One of the advantages of being embedded in a design school is that aspiring writers and curators are in an environment where design is constantly being generated. This proximity to the thought processes and working methods of designers offers a deeper understanding of how design works. It is also an opportunity to develop collaborations and alliances with designers that may be formative to their future practices.

The programme is a crossroads for international writers, curators, editors, and designers, who share their insights and experience. Students also benefit from affiliations with the Design Museum in London and the Van Abbemuseum in Eindhoven, with the potential to gain an insider’s view of, and participate in live curatorial projects.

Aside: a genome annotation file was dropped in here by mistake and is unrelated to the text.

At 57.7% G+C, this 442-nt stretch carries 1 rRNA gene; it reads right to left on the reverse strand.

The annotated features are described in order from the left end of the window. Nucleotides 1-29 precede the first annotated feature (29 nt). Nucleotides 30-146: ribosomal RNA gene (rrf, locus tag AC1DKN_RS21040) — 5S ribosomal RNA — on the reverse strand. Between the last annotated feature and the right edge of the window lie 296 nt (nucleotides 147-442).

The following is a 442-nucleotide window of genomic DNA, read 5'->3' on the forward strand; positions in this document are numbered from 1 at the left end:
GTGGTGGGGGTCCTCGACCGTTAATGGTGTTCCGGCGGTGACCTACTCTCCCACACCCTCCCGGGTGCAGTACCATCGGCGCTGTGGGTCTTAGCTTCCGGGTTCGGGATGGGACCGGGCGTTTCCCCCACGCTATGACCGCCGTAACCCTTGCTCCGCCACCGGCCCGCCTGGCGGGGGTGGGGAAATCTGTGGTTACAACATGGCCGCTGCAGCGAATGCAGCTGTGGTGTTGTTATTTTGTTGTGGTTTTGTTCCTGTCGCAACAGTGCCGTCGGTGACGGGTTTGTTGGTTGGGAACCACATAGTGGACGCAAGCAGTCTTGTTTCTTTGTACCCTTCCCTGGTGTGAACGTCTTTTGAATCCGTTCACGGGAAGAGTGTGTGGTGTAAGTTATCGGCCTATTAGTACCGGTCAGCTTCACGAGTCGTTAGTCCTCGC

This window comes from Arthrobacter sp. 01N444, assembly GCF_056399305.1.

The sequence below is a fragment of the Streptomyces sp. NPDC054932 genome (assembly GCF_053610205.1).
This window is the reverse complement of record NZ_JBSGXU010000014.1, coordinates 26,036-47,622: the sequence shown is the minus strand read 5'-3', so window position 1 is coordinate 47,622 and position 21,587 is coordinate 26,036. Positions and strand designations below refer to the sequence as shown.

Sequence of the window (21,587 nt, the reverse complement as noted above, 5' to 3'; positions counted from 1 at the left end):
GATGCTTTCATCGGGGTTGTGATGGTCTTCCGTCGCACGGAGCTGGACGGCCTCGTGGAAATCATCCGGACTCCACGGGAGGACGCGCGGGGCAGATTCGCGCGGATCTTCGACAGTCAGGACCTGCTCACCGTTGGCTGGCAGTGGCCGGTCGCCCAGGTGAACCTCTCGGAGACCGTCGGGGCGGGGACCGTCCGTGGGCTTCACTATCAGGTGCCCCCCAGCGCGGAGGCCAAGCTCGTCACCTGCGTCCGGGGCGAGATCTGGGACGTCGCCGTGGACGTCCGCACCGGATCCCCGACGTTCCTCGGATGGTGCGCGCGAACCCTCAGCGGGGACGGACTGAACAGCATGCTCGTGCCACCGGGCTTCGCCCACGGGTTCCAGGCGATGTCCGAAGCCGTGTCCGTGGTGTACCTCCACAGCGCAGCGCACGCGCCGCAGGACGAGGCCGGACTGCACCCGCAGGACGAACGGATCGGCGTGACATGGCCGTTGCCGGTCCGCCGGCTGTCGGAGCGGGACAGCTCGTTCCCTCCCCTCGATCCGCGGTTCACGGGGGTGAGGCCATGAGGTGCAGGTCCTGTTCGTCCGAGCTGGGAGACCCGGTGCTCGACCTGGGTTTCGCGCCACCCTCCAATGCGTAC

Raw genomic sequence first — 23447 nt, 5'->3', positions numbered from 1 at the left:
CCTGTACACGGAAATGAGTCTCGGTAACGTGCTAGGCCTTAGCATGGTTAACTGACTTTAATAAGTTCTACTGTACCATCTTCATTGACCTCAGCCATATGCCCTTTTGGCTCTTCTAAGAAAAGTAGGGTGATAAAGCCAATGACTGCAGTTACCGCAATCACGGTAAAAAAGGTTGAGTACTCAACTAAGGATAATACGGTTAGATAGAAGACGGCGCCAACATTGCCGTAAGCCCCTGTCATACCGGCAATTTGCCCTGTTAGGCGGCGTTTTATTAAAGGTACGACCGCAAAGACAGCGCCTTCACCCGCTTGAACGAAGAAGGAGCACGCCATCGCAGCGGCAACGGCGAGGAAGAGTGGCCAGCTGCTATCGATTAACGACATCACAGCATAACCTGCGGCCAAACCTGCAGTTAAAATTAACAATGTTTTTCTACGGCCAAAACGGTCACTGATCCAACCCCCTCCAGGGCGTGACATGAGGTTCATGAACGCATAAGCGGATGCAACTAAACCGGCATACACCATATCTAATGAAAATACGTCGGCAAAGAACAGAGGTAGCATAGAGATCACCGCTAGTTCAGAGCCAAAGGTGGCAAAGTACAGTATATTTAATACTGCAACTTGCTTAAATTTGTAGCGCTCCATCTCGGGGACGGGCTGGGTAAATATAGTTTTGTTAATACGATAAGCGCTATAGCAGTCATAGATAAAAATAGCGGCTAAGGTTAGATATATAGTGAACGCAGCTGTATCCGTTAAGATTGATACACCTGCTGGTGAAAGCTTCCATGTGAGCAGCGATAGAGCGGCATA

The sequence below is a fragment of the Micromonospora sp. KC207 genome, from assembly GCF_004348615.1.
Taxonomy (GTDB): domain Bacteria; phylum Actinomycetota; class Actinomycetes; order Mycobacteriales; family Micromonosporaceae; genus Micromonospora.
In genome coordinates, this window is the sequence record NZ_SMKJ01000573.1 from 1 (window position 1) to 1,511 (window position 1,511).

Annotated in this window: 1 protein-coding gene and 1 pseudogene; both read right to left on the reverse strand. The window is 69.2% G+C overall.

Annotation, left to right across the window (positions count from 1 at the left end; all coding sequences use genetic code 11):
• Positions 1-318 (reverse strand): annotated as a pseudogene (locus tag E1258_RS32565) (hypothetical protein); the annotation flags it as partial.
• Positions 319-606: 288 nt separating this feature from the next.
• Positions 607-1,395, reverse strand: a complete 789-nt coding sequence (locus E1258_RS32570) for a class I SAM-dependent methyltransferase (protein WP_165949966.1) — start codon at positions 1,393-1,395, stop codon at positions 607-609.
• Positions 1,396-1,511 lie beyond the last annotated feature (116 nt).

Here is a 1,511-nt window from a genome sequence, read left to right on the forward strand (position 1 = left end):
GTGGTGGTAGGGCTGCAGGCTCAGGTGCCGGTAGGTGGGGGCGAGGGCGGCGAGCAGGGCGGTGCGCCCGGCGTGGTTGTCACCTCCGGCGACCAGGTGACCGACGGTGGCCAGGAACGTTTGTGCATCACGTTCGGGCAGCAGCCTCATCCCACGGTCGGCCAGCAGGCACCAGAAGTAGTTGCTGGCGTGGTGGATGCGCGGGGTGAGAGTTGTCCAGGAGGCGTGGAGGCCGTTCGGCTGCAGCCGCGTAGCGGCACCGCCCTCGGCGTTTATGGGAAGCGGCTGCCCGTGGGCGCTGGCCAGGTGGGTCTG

Students meet in at least twice-weekly guided seminars for in-depth group discussions of foundational texts and exhibitions and to workshop their own writing and curatorial thinking. In addition to individual assignments, students have the opportunity to work on several collaborative projects, such as publications and conferences, with members of the course, other Masters students, and organizations beyond DAE.

The programme is taught in two locations: in a purpose-built seminar room in the Masters department of the Design Academy Eindhoven and in the Werksalon at the Van Abbemuseum. The seminars taught at the Design Academy focus on critical thinking, writing, and exhibition-making, while the seminars taught at the Van Abbemuseum concentrate on curating in the context of museological practice, although there is considerable cross-fertilization between the two.



1. Writing And Exhibition Curation: Tools & Formats